Many times the offence of stealing can be proved only by circumstantial evidence. Where the prosecution can prove that the negligence of the defendant in execution of his duties resulted in the loss of money or property then the court is entitled to draw the inference that the defendant was acting dishonestly. There is judicial authority that gross negligence is evidence that a person was acting dishonestly. In Wilson v Inyang (1951), the Court of Appeal in England said, “Gross negligence or strong negligence is always evidence, very often the best evidence that a man was not acting honestly.”

However, it is important to note that while negligence is an indication of dishonesty it cannot alone be conclusive proof of guilt. In Amadi v The State (1993), the prosecution alleged that six cheques were stolen from the offices of one company and then forged and uttered to induce delivery of money to another company. The trial Judge found that the negligence of the Amadi resulted in the removal of the cheques from the accounting system. The Supreme Court held that it was wrong for the trial Judge to base the conviction for stealing on the finding of negligence. Kalgo JSC said, “Although negligence is the best evidence that a person was not acting honestly, it is not and cannot alone be conclusive proof of criminal culpability.”

To prove gross negligence in the execution of a duty the prosecution must establish the proper course of business procedure and then lead evidence to show that the defendant failed or omitted to follow the usual procedure in the execution of his duty without justifiable excuse. The presumption in section 167(c) of the Evidence Act states that the court may presume that the common course of business has been followed in particular cases. Section 13 of the Evidence Act states that evidence of facts which show the existence of any course of business according to which the act in question would naturally have been done is relevant.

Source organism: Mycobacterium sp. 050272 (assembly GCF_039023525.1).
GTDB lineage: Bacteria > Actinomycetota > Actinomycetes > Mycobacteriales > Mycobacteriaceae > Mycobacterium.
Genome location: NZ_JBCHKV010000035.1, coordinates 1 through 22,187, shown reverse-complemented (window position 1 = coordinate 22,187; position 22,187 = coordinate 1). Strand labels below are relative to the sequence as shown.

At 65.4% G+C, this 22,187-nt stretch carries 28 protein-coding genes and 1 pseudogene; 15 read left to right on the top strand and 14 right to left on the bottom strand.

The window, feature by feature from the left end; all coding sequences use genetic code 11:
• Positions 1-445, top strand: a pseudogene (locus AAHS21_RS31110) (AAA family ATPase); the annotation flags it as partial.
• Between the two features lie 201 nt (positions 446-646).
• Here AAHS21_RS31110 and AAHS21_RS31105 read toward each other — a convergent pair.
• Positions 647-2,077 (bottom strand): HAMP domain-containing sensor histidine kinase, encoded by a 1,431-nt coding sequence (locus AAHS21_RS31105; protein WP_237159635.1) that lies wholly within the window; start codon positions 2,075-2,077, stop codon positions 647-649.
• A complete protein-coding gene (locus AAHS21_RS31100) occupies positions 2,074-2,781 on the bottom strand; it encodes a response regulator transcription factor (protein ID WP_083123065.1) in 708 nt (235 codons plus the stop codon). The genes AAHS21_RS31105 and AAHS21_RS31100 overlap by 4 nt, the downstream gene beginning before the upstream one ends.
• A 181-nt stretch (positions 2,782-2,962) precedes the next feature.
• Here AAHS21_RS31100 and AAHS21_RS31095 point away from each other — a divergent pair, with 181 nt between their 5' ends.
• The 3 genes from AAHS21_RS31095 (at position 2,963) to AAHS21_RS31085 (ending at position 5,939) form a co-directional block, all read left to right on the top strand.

In Shodiya v The State (1992), the appellant (Deputy Sheriff) was charged and convicted along with another defendant (Bailiff) with the offences of conspiracy and stealing. The prosecution alleged that the deputy sheriff directed the bailiff to levy execution and sums of money were recovered. The appellant checked the money and returned it to the bailiff for safekeeping. Subsequently, it was discovered that the money was missing and nobody could explain the disappearance. The prosecution led evidence of the normal procedure for handling money realized from an execution and showed that, it was the duty of the bailiff and not the appellant to make the entry in the cash register but he failed to do so. The Supreme Court held that the appellant was negligent because he failed to ensure that the entry was made by the bailiff. However, in the absence of any evidence of conspiracy, the negligence of the appellant was not criminally culpable but only exposed him to suspicion.

In COP v Obianaba (1966), the defendant as cashier, made an inflated entry and recorded the sum of #20.5s.0d but paid out only #3.5s.0d and could not explain the discrepancy. The Supreme Court held that where wrong entries are unexplained or the explanation is untrue, a court is entitled to regard the wrong entries as evidence of dishonesty. The cases of Shodiya (supra) and Obianaba (supra) can be distinguished because in the former case the appellant neglected to ensure that the entry was made whereas in the latter case the defendant actually falsified the entry.

In conclusion, proper internal audit and investigation into allegations of stealing by any person must be conducted and it is not sufficient to rely upon negligence in the execution of his duties or findings of money or property beyond his income. The taking, transfer or removal of the money or property with fraudulent intention must be established before a person is charged otherwise he may be acquitted of the offence.